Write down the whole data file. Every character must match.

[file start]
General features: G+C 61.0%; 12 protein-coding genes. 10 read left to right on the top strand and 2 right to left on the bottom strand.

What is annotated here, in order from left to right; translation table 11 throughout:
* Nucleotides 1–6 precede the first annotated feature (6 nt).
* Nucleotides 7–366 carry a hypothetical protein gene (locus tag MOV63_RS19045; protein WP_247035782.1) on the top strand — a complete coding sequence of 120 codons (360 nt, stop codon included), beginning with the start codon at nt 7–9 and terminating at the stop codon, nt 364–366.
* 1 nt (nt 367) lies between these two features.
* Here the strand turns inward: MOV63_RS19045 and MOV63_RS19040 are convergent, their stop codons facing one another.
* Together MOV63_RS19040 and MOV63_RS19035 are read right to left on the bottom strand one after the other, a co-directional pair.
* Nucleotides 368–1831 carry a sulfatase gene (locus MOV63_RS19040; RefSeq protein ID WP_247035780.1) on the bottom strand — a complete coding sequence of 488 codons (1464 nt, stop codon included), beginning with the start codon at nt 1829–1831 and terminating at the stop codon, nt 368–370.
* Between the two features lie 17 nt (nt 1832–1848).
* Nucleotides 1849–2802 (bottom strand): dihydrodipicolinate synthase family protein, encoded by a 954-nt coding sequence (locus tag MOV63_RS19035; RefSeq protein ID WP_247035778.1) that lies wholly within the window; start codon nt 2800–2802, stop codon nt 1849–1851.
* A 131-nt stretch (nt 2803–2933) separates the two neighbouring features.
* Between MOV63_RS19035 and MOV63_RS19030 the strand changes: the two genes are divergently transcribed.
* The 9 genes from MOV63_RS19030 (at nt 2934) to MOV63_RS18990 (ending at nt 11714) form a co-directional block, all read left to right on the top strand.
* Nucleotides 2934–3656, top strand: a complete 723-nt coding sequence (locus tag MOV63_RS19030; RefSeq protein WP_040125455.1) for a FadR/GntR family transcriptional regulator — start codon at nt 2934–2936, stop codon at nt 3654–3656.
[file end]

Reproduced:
General features: G+C 61.0%; 12 protein-coding genes. 10 read left to right on the top strand and 2 right to left on the bottom strand.

What is annotated here, in order from left to right; translation table 11 throughout:
* Nucleotides 1–6 precede the first annotated feature (6 nt).
* Nucleotides 7–366 carry a hypothetical protein gene (locus tag MOV63_RS19045; protein WP_247035782.1) on the top strand — a complete coding sequence of 120 codons (360 nt, stop codon included), beginning with the start codon at nt 7–9 and terminating at the stop codon, nt 364–366.
* 1 nt (nt 367) lies between these two features.
* Here the strand turns inward: MOV63_RS19045 and MOV63_RS19040 are convergent, their stop codons facing one another.
* Together MOV63_RS19040 and MOV63_RS19035 are read right to left on the bottom strand one after the other, a co-directional pair.
* Nucleotides 368–1831 carry a sulfatase gene (locus MOV63_RS19040; RefSeq protein ID WP_247035780.1) on the bottom strand — a complete coding sequence of 488 codons (1464 nt, stop codon included), beginning with the start codon at nt 1829–1831 and terminating at the stop codon, nt 368–370.
* Between the two features lie 17 nt (nt 1832–1848).
* Nucleotides 1849–2802 (bottom strand): dihydrodipicolinate synthase family protein, encoded by a 954-nt coding sequence (locus tag MOV63_RS19035; RefSeq protein ID WP_247035778.1) that lies wholly within the window; start codon nt 2800–2802, stop codon nt 1849–1851.
* A 131-nt stretch (nt 2803–2933) separates the two neighbouring features.
* Between MOV63_RS19035 and MOV63_RS19030 the strand changes: the two genes are divergently transcribed.
* The 9 genes from MOV63_RS19030 (at nt 2934) to MOV63_RS18990 (ending at nt 11714) form a co-directional block, all read left to right on the top strand.
* Nucleotides 2934–3656, top strand: a complete 723-nt coding sequence (locus tag MOV63_RS19030; RefSeq protein WP_040125455.1) for a FadR/GntR family transcriptional regulator — start codon at nt 2934–2936, stop codon at nt 3654–3656.